All right. And just a follow-up on the accounting question. How much of the $300 million to $400 million of assets you're planning to sell are categorized as held for sale?

Andrew M. Alexander

It's the number that's actually on the balance sheet. If you look at our supplemental, which is $122 million.

Ki Bin Kim - Macquarie Research

Right, but that's depreciated/impaired book value, not the $300 million to $400 million, that's based on a market value, right?

Andrew M. Alexander

I think it is, but the $122 million is a portion, and it's not even all of what we expect to close this year. So it's not the full $187 million, but it's a pretty good portion of it.

Stephen C. Richter

We can get back to you on that number as to exactly how much it is.

Ki Bin Kim - Macquarie Research

Yes, that’d be great and also I’d like to get the NOI associated with it?

Stephen C. Richter

Okay.

Operator

And next we have a follow-up from Rich Moore.

Richard C. Moore - RBC Capital Markets, LLC, Research Division

Steve, on the debt side of the equation, you have the $200 million term loan, and that's fairly short term in nature. And then I think $195 million roughly on the line of credit. I don't think you have enough in dispositions to pay those off. What are you guys thinking in terms of an unsecured note or something to that extent as the year turns?

Stephen C. Richter

You're saying I don't have enough in dispositions -- I'm not looking necessarily to pay off the revolver 100%, Rich. So I mean, I'm not looking to get floating rate debt down to nothing. We are a little strong right now. But for example, if you -- if we took the midpoint of our guidance of dispositions for the year at $175 million and took that against the floating rate debt, the floating rate debt gets down to about 15% at the end of Q3. Again, assuming you had closed those dispositions. So I'm not looking -- I'm not necessarily suggesting that we want to get totally -- eliminate the floating rate debt totally.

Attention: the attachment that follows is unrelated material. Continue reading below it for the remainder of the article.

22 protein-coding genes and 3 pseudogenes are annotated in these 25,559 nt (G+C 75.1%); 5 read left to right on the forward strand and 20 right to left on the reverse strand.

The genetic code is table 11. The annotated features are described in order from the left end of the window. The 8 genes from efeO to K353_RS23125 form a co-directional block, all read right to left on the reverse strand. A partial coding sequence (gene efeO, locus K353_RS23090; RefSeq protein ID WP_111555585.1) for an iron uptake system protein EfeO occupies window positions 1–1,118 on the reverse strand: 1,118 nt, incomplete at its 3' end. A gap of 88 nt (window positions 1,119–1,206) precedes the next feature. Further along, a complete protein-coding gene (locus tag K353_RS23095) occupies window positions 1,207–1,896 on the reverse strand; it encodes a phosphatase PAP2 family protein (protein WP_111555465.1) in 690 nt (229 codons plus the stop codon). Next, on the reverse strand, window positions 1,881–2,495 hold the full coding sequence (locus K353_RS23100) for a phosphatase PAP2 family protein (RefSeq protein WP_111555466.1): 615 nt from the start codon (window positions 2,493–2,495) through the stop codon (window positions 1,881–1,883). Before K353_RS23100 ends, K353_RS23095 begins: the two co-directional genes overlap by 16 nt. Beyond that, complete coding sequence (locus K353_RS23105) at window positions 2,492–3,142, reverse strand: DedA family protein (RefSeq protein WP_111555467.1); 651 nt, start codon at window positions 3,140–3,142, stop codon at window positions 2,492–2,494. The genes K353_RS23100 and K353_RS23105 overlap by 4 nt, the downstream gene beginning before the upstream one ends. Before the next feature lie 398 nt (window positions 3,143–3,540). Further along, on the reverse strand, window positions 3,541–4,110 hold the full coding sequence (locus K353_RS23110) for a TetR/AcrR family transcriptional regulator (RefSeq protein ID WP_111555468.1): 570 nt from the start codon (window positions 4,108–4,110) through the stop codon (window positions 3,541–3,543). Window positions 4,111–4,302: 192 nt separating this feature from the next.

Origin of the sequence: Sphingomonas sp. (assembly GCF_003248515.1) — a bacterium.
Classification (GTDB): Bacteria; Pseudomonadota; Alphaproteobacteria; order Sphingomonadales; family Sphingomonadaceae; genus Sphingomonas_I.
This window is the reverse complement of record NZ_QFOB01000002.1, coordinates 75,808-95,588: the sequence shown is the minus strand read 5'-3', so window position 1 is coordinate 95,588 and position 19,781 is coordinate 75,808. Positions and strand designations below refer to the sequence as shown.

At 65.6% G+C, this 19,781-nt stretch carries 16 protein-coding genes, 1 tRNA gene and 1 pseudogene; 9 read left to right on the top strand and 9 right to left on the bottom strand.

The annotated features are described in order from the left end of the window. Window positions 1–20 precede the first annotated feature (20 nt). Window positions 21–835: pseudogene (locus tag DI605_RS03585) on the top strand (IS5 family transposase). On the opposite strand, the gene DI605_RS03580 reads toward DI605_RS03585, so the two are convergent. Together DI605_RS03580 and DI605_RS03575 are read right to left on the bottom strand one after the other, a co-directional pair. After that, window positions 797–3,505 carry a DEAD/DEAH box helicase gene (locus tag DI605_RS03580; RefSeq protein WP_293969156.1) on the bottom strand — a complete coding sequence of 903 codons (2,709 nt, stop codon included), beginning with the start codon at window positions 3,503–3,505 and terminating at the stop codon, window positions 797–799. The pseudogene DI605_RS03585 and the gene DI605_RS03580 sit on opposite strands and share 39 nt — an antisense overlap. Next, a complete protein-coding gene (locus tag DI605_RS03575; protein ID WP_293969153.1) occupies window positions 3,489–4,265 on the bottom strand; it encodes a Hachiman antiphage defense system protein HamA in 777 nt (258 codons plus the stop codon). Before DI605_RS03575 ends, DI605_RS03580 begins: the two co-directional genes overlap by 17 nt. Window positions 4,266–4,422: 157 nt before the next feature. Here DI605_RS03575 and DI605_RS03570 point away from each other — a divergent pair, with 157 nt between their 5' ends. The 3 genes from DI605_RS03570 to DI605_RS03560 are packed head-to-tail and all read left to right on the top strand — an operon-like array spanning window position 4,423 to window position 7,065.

Richard C. Moore - RBC Capital Markets, LLC, Research Division

Okay. And so what are you hearing in the marketplace right now about unsecured pricing or the potential of getting a notes-type deal done?

Stephen C. Richter

We can clearly -- obviously, there has not been a REIT bond transaction in a while, so I'm not real sure exactly what the premium -- new issue premium is. But in talking to the market, I think we could issue our 10-year paper somewhere in the 3.25 spread range. So if you assume a treasury – 10-year this morning was at, I think, 2.32 or something like that, you're talking about a 5.5 kind of coupon, in that range.

Operator

And your next question comes from Chris Lucas with Robert Baird.

Christopher R. Lucas - Robert W. Baird & Co. Incorporated, Research Division

Hey, Steve, just sort of a follow-up on that, and I apologize if you've already gone through this but what is sort of your thought process right now as it relates to paying off the term loan?

Stephen C. Richter

Again, Chris, I think we'll use the disposition proceeds to eliminate the term loan. And that was really the purpose of -- in addition to giving us a little bit more capacity in the interim, was to basically stay short, so we had a good use of proceeds when the term loan -- I'm sorry, when we sold those assets later in the year and into 2012.

Christopher R. Lucas - Robert W. Baird & Co. Incorporated, Research Division

Okay. And then, Johnny, on the -- I don't know if anybody’s asked this and I apologize if it has been asked, but could you give us maybe an update on the junior box status given some of the additional hits that have occurred and probably progress that you’ve made on some of the boxes?

Johnny L. Hendrix

Yes, Chris, we, right now, are like 96.5% leased in our junior box category. So I think we've done pretty well in terms of getting that done. I think I mentioned earlier we had 6 Borders and we've got 4 letters of intent are re-leased for those spaces. We had 3 Ultimates, we have 2 letters of intent that are working on those spaces and those were the, I guess, the biggest boxes that we had. But I feel like we're in pretty good shape on the junior box spaces.

Operator

And I'm showing no further questions at this time. I'll go ahead and turn the call back over to you, Mr. Alexander.

Andrew M. Alexander

Thank you very much for your interest in the company. We'll certainly be around if there's other questions. I hope you have a wonderful Halloween. I'm sure we'll also see a lot you at NAREIT, and we look forward to that. All the best to everyone. Thank you.

Operator

Thank you. Ladies and gentlemen, this concludes today's conference. Thank you for participating. You may now disconnect.